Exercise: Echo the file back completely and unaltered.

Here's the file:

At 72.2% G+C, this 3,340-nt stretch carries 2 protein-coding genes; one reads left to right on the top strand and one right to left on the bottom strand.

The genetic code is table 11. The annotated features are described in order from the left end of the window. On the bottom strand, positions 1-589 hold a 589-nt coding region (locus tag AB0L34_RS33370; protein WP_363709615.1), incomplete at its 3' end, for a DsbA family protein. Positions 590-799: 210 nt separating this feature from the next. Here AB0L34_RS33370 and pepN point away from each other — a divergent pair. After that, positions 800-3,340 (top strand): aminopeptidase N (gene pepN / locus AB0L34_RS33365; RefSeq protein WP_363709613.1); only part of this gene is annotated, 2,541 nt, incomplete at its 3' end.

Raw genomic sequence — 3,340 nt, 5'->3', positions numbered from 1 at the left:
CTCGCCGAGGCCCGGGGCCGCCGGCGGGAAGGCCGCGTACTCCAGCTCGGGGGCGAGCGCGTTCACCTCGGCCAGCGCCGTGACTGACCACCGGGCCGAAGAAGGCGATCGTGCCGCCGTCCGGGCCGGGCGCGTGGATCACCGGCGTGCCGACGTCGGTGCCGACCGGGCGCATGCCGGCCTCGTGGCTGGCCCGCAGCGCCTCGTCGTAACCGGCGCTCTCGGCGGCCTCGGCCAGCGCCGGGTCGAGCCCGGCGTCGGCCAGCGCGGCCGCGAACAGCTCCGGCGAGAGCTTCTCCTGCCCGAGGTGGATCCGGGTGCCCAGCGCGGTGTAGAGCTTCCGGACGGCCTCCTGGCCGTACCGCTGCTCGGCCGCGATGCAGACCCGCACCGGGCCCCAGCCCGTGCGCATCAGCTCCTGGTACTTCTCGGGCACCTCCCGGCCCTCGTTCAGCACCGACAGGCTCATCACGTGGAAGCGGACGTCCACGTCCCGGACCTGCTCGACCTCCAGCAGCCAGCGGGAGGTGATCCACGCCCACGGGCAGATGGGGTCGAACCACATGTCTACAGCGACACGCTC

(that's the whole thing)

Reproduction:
At 72.2% G+C, this 3,340-nt stretch carries 2 protein-coding genes; one reads left to right on the top strand and one right to left on the bottom strand.

The genetic code is table 11. The annotated features are described in order from the left end of the window. On the bottom strand, positions 1-589 hold a 589-nt coding region (locus tag AB0L34_RS33370; protein WP_363709615.1), incomplete at its 3' end, for a DsbA family protein. Positions 590-799: 210 nt separating this feature from the next. Here AB0L34_RS33370 and pepN point away from each other — a divergent pair. After that, positions 800-3,340 (top strand): aminopeptidase N (gene pepN / locus AB0L34_RS33365; RefSeq protein WP_363709613.1); only part of this gene is annotated, 2,541 nt, incomplete at its 3' end.

Raw genomic sequence — 3,340 nt, 5'->3', positions numbered from 1 at the left:
CTCGCCGAGGCCCGGGGCCGCCGGCGGGAAGGCCGCGTACTCCAGCTCGGGGGCGAGCGCGTTCACCTCGGCCAGCGCCGTGACTGACCACCGGGCCGAAGAAGGCGATCGTGCCGCCGTCCGGGCCGGGCGCGTGGATCACCGGCGTGCCGACGTCGGTGCCGACCGGGCGCATGCCGGCCTCGTGGCTGGCCCGCAGCGCCTCGTCGTAACCGGCGCTCTCGGCGGCCTCGGCCAGCGCCGGGTCGAGCCCGGCGTCGGCCAGCGCGGCCGCGAACAGCTCCGGCGAGAGCTTCTCCTGCCCGAGGTGGATCCGGGTGCCCAGCGCGGTGTAGAGCTTCCGGACGGCCTCCTGGCCGTACCGCTGCTCGGCCGCGATGCAGACCCGCACCGGGCCCCAGCCCGTGCGCATCAGCTCCTGGTACTTCTCGGGCACCTCCCGGCCCTCGTTCAGCACCGACAGGCTCATCACGTGGAAGCGGACGTCCACGTCCCGGACCTGCTCGACCTCCAGCAGCCAGCGGGAGGTGATCCACGCCCACGGGCAGATGGGGTCGAACCACATGTCTACAGCGACACGCTC